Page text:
England: Woman jailed for taking abortion pills past 24-week limit
An English woman who took abortion pills beyond the 24-week statutory limit has been jailed for 14 months, sparking fresh calls for the decriminalisation of abortion in England and Wales.
Carla Foster, a 44-year-old mother-of-three, pleaded guilty to the offence of administering poison with intent to procure a miscarriage under section 58 of the Offences against the Person Act 1861.
She obtained abortion drugs mifepristone and misoprostol through a telephone consultation service launched by the British Pregnancy Advisory Service (BPAS) early in the pandemic, which was only intended for ending pregnancies in the first 10 weeks.
After taking both pills, she began to miscarry, resulting in a stillbirth requiring medical attention. Stoke-on-Trent Crown Court heard that a post-mortem examination found that the pregnancy was between 32–34 weeks’ gestation at the time.
Ms Foster initially told medical staff and police that she was unaware how far along the pregnancy was. However, Mr Justice Pepperall, handing down sentence yesterday, told her that she “knew full well that your pregnancy was well beyond the legal limit of 24 weeks”.
The judge noted: “This offence was committed against the backdrop of the first and most intense phase of lockdown at the start of the Covid-19 pandemic.
“Forced to stay at home, you moved back in with your long-term but estranged partner while carrying another man’s child. You were, I accept, in emotional turmoil as you sought to hide the pregnancy.”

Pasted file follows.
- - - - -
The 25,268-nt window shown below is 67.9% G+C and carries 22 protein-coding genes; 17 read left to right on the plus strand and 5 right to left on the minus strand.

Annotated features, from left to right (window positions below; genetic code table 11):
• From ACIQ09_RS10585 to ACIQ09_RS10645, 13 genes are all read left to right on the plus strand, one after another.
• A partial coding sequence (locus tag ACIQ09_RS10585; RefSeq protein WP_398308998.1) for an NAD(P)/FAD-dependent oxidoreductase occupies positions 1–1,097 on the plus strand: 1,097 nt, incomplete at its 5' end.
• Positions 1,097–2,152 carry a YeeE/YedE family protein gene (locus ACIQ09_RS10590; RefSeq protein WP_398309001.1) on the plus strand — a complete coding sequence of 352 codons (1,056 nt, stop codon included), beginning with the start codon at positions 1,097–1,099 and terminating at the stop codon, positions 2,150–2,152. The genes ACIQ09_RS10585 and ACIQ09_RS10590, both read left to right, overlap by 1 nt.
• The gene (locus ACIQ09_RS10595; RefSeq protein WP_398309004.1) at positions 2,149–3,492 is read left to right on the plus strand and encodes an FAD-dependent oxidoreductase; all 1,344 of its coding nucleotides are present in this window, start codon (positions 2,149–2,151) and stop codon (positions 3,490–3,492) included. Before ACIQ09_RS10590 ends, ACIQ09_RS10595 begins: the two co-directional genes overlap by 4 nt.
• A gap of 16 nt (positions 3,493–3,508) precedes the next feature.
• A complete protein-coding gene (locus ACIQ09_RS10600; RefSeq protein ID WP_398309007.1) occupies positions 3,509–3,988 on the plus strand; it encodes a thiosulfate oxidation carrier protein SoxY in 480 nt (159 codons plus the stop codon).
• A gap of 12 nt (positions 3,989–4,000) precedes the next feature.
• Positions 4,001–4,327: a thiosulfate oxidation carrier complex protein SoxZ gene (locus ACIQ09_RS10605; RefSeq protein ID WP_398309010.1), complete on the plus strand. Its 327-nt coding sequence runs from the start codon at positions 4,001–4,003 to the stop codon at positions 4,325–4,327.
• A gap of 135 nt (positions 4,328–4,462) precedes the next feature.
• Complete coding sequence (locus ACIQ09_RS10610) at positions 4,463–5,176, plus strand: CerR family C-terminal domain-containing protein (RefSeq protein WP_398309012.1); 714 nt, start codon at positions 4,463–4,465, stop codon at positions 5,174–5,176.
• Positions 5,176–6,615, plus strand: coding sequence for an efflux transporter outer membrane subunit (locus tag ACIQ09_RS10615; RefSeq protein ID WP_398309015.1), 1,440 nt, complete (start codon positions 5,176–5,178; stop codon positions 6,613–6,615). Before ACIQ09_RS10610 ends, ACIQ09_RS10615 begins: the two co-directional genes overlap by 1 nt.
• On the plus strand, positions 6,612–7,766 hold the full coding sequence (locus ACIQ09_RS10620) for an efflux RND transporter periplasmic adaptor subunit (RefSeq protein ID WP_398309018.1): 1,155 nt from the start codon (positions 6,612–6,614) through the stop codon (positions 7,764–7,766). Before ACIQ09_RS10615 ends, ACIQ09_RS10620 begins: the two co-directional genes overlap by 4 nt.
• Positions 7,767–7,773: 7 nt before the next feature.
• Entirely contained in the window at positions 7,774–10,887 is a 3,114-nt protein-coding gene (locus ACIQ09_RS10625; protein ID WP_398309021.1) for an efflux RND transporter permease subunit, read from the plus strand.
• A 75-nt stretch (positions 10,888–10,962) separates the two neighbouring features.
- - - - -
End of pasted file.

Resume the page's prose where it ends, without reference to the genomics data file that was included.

He added: “I accept that you feel very deep and genuine remorse for your actions. You are wracked by guilt and have suffered depression.
“I also accept that you had a very deep emotional attachment to your unborn child and that you are plagued by nightmares and flashbacks to seeing your dead child’s face.”
However, Mr Justice Pepperall said it was his “duty as a judge… to apply the law as provided by Parliament” and imprisonment “would reinforce the limit of that law”.
He sentenced Ms Foster to 28 months’ imprisonment, with the first 14 months to be served in custody and the remainder on licence.
A number of women’s and medical organisations have criticised the sentence and called for the repeal of s.58 of the 1861 Act, which now applies only in England and Wales, having already been repealed in Northern Ireland and having never extended to Scotland.
Clare Murphy, chief executive of BPAS, said: “We are shocked and appalled by the decision to sentence a mother-of-three to 28 months in prison for using abortion pills to end her own pregnancy. No woman can ever go through this again.
“In their sentencing remarks, the judge made it that women will only be protected from prosecution if MPs bring forward legal change. The has never been a clearer mandate for parliamentary action, and the need has never been so urgent.
“Over the last three years, there has been an increase in the numbers of women and girls facing the trauma of lengthy police investigations and threatened with up to life imprisonment under our archaic abortion law.”
She added: “Vulnerable women in the most incredibly difficult of circumstances deserve more from our legal system.
“In 2020, MPs in Westminster amended the law in Northern Ireland to remove the threat of criminal sanction for any woman who attempted to end their own pregnancy. MPs must extend the same protection so that no more women in these desperate circumstances in the UK are ever threatened with prison again.”